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FTIR-ATR determination of protein content to evaluate whey protein concentrate adulteration

Andrade, Jonathan, Pereira, Cristina Guimarães, Almeida Junior, José Carlos de, Viana, Carolina Carvalho Ramos, Neves, Leandra Natália de Oliveira, Silva, Paulo Henrique Fonseca da, Bell, Maria José Valenzuela, Anjos, Virgílio de Carvalho dos
Lebensmittel-Wissenschaft + [i.e. und] Technologie 2019 v.99 pp. 166-172
Fourier transform infrared spectroscopy, adulterated products, carbohydrates, dietary supplements, least squares, milk, models, prediction, principal component analysis, protein content, reflectance, reflectance spectroscopy, variance, whey powder, whey protein concentrate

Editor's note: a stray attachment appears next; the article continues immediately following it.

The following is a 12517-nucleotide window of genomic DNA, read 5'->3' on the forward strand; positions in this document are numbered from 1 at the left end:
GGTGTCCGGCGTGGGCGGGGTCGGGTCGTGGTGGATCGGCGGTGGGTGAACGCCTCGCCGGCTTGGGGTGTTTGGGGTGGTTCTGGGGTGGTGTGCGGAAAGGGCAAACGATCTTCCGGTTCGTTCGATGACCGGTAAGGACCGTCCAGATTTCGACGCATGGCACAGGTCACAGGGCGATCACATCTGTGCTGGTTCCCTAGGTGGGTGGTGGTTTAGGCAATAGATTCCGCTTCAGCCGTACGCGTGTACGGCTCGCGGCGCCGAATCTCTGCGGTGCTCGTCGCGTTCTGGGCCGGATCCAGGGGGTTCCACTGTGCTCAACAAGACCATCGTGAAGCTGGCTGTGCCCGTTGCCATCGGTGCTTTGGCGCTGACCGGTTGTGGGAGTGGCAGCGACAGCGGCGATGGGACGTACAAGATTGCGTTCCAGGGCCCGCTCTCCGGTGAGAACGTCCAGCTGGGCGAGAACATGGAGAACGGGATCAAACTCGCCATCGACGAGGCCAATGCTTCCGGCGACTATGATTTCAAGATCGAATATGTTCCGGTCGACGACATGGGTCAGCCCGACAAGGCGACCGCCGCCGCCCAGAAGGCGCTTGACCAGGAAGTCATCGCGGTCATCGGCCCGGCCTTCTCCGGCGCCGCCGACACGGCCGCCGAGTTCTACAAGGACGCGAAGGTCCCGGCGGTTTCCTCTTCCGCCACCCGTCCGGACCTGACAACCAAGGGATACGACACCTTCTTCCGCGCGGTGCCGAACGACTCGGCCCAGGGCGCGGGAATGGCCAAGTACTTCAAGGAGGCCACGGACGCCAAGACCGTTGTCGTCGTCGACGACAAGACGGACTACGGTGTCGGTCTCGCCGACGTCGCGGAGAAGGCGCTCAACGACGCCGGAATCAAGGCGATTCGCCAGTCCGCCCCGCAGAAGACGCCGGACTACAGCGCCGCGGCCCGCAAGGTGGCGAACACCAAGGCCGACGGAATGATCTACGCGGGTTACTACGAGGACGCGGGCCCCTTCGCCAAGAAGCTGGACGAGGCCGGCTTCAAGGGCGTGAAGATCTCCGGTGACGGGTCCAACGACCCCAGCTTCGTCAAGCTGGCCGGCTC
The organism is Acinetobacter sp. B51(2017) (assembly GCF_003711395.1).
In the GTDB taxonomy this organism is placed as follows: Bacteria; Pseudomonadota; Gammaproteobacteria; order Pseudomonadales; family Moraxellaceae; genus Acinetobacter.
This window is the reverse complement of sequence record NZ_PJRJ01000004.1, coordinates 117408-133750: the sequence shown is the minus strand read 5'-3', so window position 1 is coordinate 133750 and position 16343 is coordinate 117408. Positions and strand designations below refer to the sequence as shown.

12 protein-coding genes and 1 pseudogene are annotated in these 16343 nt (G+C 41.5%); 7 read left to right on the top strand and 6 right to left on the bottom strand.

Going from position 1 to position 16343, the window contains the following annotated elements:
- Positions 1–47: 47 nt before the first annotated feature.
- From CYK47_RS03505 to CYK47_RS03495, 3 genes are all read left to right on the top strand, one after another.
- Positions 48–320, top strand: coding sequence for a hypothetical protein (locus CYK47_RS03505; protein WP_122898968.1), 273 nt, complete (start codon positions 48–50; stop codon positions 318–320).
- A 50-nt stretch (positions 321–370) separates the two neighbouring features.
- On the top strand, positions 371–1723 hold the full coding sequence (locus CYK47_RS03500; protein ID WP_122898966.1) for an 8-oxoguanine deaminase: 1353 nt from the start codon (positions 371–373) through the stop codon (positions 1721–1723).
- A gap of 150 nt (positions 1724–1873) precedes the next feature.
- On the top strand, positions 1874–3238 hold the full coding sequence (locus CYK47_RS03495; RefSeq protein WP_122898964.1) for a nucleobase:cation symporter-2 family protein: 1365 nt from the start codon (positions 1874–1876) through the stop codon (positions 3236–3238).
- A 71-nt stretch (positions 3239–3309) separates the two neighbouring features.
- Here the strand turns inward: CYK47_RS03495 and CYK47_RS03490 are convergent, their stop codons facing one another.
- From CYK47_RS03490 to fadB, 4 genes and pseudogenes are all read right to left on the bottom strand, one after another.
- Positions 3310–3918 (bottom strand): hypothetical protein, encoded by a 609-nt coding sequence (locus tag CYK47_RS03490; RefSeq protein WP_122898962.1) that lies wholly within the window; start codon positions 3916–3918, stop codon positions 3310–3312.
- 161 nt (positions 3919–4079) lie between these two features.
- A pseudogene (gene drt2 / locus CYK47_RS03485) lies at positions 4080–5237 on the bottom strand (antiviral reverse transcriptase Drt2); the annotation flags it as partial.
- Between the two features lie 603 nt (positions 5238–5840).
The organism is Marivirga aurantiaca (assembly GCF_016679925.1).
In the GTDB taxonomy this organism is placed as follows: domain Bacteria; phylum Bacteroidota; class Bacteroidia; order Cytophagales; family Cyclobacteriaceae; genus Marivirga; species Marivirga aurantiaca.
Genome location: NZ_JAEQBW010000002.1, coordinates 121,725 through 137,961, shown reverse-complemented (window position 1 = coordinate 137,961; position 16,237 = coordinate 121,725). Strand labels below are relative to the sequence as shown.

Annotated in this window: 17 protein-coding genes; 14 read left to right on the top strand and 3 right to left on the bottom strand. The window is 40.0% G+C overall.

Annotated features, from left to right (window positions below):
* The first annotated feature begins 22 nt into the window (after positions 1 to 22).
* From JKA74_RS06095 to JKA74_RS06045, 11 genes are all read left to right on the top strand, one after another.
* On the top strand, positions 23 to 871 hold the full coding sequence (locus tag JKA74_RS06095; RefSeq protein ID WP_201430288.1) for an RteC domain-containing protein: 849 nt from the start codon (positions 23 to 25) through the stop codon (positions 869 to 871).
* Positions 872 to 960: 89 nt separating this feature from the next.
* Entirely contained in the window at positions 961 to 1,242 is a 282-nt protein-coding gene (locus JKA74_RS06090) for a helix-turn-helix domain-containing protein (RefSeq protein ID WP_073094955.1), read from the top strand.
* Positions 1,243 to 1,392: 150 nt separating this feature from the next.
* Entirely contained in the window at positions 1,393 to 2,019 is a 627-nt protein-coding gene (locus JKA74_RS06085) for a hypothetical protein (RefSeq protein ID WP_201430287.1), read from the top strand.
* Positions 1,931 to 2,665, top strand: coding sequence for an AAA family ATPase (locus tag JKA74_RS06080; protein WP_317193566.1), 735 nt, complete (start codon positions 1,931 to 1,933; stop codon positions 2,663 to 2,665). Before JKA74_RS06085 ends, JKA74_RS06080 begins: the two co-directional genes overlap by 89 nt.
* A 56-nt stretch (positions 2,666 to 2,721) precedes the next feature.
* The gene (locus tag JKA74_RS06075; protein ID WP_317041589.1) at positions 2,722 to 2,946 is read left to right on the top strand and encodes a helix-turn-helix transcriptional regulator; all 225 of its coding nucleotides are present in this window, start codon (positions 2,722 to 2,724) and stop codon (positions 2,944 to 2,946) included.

We evaluated the potential application of Fourier-Transformed Infrared spectroscopy using Attenuated Total Reflectance (FTIR-ATR) to characterize and detect adulteration of whey protein concentrate (WPC). Samples were adulterated by substituting WPC by milk whey powder (MWP). Principal Component Analysis (PCA) was used to characterize the spectra. Partial Least Squares (PLS) regressions were applied to model and predict the protein content and the amount in grams of WPC and MWP in the samples. In WPC, Amide I and II bands showed decreasing trend with the protein content of the samples. The carbohydrate region between 1160 and 1000 cm−1 showed spectra with opposite behavior of the Amide bands, evincing the ν CO peak (1030 cm−1) that increases as MWP was added. In PCA, PC1 (64.5%) and PC2 (18.8%) described above 80% of total variance of the spectra. PC1 variance was most influenced by Amide I, II and carbohydrate regions. In all cases, PLS showed low prediction errors, high precision and coefficients of determination of the global fit above 0.99. Therefore, the association of FTIR-ATR spectroscopy with multivariate approaches revealed strong potential to detect adulteration in nutritional supplements and high accuracy to predict simultaneously the protein content and mass of WPC and MWP added.